An economic recession is difficult on a personal level. I know several people who are looking for work right now, and still more who are worried about whether their job – or even their entire company – will exist next week.
That said, slow economic times provide a chance to make needed corrections. In his pro-stimulus stand up act at last week’s Democrat retreat, President Obama mentioned our economy losing trillions in demand. The stimulus, he said, is a way to artificially create demand.
There are, however, industries which are growing by leaps and bounds. Aging baby boomers are making assisted living and home health care major growth industries. Demand for office administrative services is growing – probably because top-heavy companies are recognizing that two or more cheap, administrative-level workers get more work done than an expensive partner-level executive. Outplacement firms are booming, helping laid-off workers with career changes.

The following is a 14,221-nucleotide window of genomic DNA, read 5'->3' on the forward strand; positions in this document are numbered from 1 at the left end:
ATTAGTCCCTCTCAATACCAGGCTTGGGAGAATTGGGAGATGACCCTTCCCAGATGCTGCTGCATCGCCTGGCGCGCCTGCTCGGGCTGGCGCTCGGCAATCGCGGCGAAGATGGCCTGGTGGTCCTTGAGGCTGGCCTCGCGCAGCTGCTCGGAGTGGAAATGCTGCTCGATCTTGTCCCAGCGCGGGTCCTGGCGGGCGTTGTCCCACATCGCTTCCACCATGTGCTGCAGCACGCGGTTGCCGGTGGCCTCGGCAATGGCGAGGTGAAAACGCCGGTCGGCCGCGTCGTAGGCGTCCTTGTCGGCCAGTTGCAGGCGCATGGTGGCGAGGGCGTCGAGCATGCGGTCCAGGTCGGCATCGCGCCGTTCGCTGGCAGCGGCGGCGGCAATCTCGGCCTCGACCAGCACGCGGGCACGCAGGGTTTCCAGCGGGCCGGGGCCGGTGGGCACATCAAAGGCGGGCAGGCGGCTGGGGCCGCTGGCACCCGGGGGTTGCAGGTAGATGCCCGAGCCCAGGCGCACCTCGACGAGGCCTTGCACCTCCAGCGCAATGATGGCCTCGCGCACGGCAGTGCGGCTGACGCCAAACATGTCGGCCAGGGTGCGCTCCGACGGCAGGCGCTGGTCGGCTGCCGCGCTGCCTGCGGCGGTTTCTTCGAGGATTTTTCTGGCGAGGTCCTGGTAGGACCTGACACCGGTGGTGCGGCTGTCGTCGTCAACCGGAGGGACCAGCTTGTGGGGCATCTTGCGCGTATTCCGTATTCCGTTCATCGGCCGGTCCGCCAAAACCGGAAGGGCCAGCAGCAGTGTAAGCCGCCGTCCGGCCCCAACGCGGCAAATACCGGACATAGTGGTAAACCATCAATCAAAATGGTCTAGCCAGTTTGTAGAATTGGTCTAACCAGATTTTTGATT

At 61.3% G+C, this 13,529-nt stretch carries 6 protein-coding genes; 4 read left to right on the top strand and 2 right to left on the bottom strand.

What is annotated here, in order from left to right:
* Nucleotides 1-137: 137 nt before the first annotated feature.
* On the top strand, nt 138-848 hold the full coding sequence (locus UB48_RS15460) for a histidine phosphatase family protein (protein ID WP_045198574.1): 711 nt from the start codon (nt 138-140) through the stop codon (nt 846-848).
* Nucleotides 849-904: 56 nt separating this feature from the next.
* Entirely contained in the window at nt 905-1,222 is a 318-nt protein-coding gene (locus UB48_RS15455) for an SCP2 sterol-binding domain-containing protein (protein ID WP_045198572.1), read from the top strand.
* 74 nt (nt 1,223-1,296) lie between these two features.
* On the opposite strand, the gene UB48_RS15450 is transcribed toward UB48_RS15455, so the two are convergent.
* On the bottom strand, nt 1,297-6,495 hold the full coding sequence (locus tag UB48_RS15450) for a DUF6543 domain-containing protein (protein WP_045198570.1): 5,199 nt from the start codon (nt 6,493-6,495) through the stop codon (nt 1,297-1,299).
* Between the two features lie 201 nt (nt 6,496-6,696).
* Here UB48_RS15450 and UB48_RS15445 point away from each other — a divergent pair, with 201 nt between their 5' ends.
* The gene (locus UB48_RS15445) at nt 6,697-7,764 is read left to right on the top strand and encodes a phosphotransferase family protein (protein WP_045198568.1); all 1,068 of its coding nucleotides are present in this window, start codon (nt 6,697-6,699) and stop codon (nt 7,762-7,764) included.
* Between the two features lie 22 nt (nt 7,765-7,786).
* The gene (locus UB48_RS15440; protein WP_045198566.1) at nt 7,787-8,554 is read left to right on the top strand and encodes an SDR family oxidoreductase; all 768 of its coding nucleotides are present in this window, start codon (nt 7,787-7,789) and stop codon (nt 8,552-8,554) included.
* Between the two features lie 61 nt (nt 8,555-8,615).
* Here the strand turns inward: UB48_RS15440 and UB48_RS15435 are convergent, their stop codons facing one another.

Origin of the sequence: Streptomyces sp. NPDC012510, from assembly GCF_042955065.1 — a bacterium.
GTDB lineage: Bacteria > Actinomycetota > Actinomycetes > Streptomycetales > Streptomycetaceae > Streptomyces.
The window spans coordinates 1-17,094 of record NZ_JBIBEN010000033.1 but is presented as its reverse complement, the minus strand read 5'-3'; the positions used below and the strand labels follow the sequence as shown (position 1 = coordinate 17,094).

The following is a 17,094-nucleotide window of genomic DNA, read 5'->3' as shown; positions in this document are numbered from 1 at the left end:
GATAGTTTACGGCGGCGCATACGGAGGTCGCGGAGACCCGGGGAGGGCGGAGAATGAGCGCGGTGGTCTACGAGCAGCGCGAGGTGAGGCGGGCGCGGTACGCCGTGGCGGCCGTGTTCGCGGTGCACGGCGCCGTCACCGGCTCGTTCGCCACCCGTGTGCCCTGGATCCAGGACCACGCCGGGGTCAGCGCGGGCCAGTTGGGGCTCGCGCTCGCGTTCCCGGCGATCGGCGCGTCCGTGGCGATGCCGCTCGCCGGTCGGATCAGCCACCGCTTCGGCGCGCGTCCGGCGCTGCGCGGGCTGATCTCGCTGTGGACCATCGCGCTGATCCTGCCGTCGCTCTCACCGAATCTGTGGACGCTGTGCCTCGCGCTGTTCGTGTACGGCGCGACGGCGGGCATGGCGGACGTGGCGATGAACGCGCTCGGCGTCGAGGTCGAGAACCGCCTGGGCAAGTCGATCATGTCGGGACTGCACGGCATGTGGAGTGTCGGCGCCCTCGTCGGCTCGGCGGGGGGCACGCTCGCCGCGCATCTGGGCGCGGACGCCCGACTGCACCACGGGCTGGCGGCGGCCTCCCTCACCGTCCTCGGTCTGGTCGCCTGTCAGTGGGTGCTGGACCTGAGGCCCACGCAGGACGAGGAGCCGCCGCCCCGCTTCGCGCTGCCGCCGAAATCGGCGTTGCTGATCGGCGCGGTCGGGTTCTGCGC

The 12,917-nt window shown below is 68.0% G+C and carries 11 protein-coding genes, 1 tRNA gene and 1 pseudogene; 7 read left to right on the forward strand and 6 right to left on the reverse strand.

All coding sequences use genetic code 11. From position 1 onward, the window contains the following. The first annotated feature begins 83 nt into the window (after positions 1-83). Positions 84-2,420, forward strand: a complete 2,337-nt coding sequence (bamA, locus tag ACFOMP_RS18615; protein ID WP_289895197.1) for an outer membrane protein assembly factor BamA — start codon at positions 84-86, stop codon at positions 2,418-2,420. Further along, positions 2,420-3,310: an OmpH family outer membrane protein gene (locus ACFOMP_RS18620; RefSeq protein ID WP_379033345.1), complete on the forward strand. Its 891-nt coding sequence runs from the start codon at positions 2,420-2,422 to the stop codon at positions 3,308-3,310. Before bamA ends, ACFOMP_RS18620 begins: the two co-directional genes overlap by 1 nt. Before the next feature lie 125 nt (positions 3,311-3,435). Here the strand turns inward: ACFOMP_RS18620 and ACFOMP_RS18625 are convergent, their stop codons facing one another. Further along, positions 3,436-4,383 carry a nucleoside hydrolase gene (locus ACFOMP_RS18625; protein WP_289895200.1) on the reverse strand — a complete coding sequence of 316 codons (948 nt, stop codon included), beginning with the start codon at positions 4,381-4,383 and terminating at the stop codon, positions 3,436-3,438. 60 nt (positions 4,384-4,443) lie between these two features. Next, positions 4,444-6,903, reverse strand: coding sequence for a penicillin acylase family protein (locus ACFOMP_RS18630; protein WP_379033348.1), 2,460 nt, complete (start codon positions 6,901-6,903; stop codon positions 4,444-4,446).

I’ve worked at a company that went through what was called a “right-sizing” – and while some employees saw that term as a euphemism for down-sizing, it seemed appropriate to me. Tough times force belt-tightening and discipline – whether in personal finances or a national economy. It promotes efficiency. And the industries that thrive are usually stronger because they find demand that transcends the difficult times – versus boom industries, like late-1990’s dot-coms or mid 2000s real estate, that are based on people gambling to make a quick buck.
I drive less now than I did a year ago. The $4/gallon gas prices this summer led me to be more economical, and now I fill my gas tank usually about twice a month and no more. Similarly, I spend money a lot more intelligently now than I did four or five years ago with the knowledge that, even if I don’t get laid off, raises and bonuses that I was used to in the past may not be available now – realities also make me work harder and strive to expand my job-related knowledge.
As I work with fellow conservative activists to build new organizations, we realize that we cannot rely on an influx of donations to help fund our efforts so we must be streamlined and put an emphasis on providing a deliverable service to potential donors.
Tough times are leading to the development of good habits for me. Hopefully the same will be true nationally.